reading (8)


Well, isn't that the life of a teacher librarian? We are constantly changing what we do and how we do it.

This summer I moved every book in my library and discarded some very old non-essential materials and made lists to replace them with 21st century materials. I also dumped all of my VHS tapes. Yes, you read this correctly. ALL VHS tapes are gone.

There are two reasons for dumping the technology. First, it is ancient technology in schools today when we have laptops instead of DVD players, LCD projectors, and electronic whiteboards. None of the teachers have VHS players in their rooms. None of the teachers have TVs in their rooms. We have one TV in the entire building located in the lobby and it is not to be used for TV shows.

Second, like most people we download, we subscribe, we stream, or we play from a DVD in our laptops. We may be replacing student laptops with Chromebooks so we will only have teacher laptops left in our building. So, out with the VHS tapes. I have spent a lot of time ridding the library of ancient tech and I think I am almost at the end. Baby steps but steps indeed.

Third, I needed the space for my students. I teach in a PK - 4th grade school where very few children reach my shoulder before 4th grade. Due to lack of space my books were shelved on 72" shelves where many students could not reach them and certainly did not maintain the integrity of the shelf once a book was removed. I spread out the books by reclaiming four three-foot 72" tall units and so could lower books for my shorter students, raise individual shelf height to accommodate tall books and make the library look much neater.

I shifted my non-fiction materials, weeded a few I went, to take back those shelves. By doing so I was able to shift my biographies into the non-fiction section and put them at a better height as well. I also reorganized my picture book section by AR level. Our school enjoys using AR and I wanted to make the sections more distinct. I spent a great deal of time color coding levels and reshelving. Books without AR quizzes are shelved at the end of the section to be revisited and enjoyed.

I finished reorganizing the fiction section of the library by genre. My students loved that I did this last year as it made the sections easier to access and when students asked where the fiction sports books were shelved, I could point to a section. I also removed a computer table and two chairs in order to make way for two recycled seating benches. I want my kids to enjoy sitting and reading on days where we are free to just read.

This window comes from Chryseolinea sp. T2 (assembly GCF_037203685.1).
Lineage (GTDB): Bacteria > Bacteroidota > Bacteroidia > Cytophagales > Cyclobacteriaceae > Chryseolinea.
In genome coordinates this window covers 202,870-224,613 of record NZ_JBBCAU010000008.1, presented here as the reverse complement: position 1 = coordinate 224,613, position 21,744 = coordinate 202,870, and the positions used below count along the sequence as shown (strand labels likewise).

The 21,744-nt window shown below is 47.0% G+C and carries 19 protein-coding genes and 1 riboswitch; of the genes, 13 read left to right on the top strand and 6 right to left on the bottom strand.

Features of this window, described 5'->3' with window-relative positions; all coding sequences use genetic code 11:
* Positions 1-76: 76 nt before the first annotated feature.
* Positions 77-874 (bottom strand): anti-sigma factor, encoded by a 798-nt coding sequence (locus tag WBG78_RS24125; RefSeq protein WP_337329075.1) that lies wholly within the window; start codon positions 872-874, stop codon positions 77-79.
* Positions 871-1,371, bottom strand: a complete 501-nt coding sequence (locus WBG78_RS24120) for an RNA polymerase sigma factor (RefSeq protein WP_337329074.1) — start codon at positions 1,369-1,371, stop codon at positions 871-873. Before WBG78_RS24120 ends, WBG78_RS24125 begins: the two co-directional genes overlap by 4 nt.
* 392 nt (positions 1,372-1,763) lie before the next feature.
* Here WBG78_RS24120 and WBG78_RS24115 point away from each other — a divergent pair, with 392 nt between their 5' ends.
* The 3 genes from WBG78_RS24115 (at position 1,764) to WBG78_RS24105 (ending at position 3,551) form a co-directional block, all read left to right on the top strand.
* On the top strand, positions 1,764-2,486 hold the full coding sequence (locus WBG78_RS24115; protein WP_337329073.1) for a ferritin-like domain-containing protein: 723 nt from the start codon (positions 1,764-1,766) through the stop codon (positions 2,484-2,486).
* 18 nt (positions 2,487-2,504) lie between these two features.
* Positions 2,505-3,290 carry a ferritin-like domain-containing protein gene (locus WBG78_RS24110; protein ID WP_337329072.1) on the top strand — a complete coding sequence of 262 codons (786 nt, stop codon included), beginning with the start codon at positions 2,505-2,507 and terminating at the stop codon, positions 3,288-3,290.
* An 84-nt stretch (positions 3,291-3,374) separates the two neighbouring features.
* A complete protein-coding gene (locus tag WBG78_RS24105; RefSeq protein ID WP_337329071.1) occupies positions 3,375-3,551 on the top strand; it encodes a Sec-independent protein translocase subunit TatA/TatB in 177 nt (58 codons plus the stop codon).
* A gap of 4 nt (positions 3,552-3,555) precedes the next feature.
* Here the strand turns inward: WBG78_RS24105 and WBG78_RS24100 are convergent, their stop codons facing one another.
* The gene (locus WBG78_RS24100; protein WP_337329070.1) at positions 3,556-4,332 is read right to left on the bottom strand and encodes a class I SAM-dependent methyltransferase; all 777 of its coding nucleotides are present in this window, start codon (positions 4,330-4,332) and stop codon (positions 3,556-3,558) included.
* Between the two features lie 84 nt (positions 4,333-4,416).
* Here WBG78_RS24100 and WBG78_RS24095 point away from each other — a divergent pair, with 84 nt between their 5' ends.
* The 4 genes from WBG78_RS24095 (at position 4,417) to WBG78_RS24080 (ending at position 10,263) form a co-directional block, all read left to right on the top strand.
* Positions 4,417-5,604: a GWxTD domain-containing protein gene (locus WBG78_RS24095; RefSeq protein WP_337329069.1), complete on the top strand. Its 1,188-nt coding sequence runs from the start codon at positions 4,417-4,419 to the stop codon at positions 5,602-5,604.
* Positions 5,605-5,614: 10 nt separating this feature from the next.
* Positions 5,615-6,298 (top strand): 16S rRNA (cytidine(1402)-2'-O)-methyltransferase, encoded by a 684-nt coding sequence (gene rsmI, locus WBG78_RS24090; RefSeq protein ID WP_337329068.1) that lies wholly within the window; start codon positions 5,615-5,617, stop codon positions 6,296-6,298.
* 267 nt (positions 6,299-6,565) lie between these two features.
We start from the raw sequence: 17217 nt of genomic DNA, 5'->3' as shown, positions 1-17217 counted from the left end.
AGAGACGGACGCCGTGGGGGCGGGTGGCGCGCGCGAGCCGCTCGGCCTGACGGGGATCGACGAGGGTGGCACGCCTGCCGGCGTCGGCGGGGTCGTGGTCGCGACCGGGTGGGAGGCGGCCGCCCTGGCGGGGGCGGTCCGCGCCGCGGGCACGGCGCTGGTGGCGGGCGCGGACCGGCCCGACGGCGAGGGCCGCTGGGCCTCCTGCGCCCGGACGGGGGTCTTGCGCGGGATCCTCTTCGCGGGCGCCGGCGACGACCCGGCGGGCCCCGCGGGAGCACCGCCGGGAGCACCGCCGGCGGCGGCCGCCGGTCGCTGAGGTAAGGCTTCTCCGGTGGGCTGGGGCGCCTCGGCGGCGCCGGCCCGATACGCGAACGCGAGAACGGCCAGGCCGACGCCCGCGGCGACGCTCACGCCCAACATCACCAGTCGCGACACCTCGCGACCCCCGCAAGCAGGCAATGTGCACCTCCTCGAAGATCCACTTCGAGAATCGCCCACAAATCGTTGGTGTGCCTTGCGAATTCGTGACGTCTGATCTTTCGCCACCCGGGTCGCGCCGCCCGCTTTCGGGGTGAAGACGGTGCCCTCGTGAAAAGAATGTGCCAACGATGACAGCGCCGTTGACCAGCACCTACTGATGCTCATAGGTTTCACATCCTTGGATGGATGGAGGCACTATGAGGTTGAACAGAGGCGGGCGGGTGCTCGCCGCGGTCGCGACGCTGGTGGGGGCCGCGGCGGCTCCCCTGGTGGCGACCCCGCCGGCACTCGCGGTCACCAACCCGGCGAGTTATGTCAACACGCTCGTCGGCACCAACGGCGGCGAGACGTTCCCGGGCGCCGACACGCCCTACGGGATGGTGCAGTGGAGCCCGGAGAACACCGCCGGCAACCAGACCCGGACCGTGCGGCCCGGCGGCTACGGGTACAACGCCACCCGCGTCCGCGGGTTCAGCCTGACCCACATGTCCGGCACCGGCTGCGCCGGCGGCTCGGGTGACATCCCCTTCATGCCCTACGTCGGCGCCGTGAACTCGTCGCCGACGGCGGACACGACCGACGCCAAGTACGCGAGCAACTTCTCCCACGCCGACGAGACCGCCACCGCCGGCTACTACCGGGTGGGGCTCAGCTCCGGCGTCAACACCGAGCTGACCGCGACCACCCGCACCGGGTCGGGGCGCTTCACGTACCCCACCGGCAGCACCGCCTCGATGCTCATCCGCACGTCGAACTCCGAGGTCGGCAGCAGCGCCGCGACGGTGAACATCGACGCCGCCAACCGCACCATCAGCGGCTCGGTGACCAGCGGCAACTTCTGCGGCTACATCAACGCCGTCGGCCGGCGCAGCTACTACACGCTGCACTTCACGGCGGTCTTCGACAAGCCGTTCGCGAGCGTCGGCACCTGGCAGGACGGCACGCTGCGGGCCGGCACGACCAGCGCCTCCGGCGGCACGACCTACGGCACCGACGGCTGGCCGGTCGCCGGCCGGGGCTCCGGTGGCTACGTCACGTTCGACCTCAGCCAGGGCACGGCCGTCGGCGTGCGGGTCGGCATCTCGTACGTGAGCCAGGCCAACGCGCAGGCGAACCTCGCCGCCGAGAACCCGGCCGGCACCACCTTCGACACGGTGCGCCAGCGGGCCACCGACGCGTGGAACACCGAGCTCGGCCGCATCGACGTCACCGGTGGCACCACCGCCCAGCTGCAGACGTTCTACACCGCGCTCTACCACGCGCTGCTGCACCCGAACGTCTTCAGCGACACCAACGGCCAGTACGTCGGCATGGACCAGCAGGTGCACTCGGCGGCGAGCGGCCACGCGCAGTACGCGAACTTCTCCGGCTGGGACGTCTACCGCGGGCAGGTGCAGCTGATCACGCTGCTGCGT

My next goal is to replace some of the old furnishings in the library. I have a GoFundMe account set up so if you are interested in see what has been done and want to help out, go here:

Thanks and enjoy!


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Bringing the Outside In: Visual Ways to Engage Reluctant Readers Bringing the Outside In: Visual Ways to Engage Reluctant Readers by Sara B. Kajder

My rating: 5 of 5 stars Sara Kajder did a great job of chronicling her use of Web 2.0 tools to engage reluctant high school readers. The introduction credits Kajder with inviting students in and teaching them as readers using the tools of technology. This book is about becoming a more effective reading teacher and challenges all teachers "to step into the twenty-first century along with our students. We need to catch up." I loved all of her stories about the many students and the different ways she was able to slowly reach out to them and gives us student exemplars to further our understanding. Using 7 different chapters the author uses students and Personal Narrative, Digital Stirytelling, Literacy Narrative, Marking a Path Through Text, Working with Words, The Visual Think Aloud and Making Meaning to engage the reluctant reader(s). Ultimately she invites us to "examine, play, invent, reinvent, and join in the conversation." A terrific read and resource, it has helped me with booktalking and digital booktalks. View all my reviews >>
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LIT framework from WLMA